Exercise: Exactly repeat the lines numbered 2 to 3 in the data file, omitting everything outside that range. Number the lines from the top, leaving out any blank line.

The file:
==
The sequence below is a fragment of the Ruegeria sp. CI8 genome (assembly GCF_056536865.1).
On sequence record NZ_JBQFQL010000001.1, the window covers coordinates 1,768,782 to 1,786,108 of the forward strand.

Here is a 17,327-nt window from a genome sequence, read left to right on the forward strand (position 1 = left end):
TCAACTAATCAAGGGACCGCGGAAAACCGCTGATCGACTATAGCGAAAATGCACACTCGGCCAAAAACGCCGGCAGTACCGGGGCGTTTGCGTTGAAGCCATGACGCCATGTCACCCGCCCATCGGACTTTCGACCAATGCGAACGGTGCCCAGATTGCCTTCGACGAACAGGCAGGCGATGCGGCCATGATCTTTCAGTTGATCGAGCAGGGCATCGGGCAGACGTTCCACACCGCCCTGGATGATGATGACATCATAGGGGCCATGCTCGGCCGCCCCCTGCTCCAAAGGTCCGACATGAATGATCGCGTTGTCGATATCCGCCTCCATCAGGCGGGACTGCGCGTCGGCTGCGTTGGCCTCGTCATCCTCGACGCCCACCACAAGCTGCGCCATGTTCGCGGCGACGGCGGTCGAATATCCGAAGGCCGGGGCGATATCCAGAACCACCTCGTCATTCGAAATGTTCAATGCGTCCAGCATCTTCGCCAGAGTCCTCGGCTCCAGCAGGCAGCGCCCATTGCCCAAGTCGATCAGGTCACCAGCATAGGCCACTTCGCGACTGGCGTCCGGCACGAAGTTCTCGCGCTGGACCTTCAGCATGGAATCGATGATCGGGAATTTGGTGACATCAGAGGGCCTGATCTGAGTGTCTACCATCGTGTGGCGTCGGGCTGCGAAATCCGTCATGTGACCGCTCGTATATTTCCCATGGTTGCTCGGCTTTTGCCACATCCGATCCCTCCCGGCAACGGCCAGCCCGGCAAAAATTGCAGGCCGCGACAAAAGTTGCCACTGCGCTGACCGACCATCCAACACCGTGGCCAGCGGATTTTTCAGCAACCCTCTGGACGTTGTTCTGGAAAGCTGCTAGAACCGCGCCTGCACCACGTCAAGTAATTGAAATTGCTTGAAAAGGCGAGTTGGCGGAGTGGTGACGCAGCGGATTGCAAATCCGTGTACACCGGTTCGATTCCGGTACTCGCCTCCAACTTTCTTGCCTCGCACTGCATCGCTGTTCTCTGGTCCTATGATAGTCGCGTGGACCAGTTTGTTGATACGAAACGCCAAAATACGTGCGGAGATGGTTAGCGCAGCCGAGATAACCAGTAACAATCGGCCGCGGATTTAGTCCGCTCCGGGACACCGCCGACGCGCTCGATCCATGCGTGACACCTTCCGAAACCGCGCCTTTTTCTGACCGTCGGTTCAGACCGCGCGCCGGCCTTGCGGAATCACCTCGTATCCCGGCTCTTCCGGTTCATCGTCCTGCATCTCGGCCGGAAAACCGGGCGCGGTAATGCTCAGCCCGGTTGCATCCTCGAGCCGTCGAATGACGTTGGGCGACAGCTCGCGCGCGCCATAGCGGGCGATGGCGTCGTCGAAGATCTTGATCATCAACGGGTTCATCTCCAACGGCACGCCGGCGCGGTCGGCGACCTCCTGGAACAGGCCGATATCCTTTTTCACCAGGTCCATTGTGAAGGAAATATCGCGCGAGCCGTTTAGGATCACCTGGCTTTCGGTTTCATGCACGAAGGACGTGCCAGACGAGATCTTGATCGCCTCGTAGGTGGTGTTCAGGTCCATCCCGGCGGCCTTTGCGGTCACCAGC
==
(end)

On sequence record NZ_JBQFQL010000001.1, the window covers coordinates 1,768,782 to 1,786,108 of the forward strand.

Here is a 17,327-nt window from a genome sequence, read left to right on the forward strand (position 1 = left end):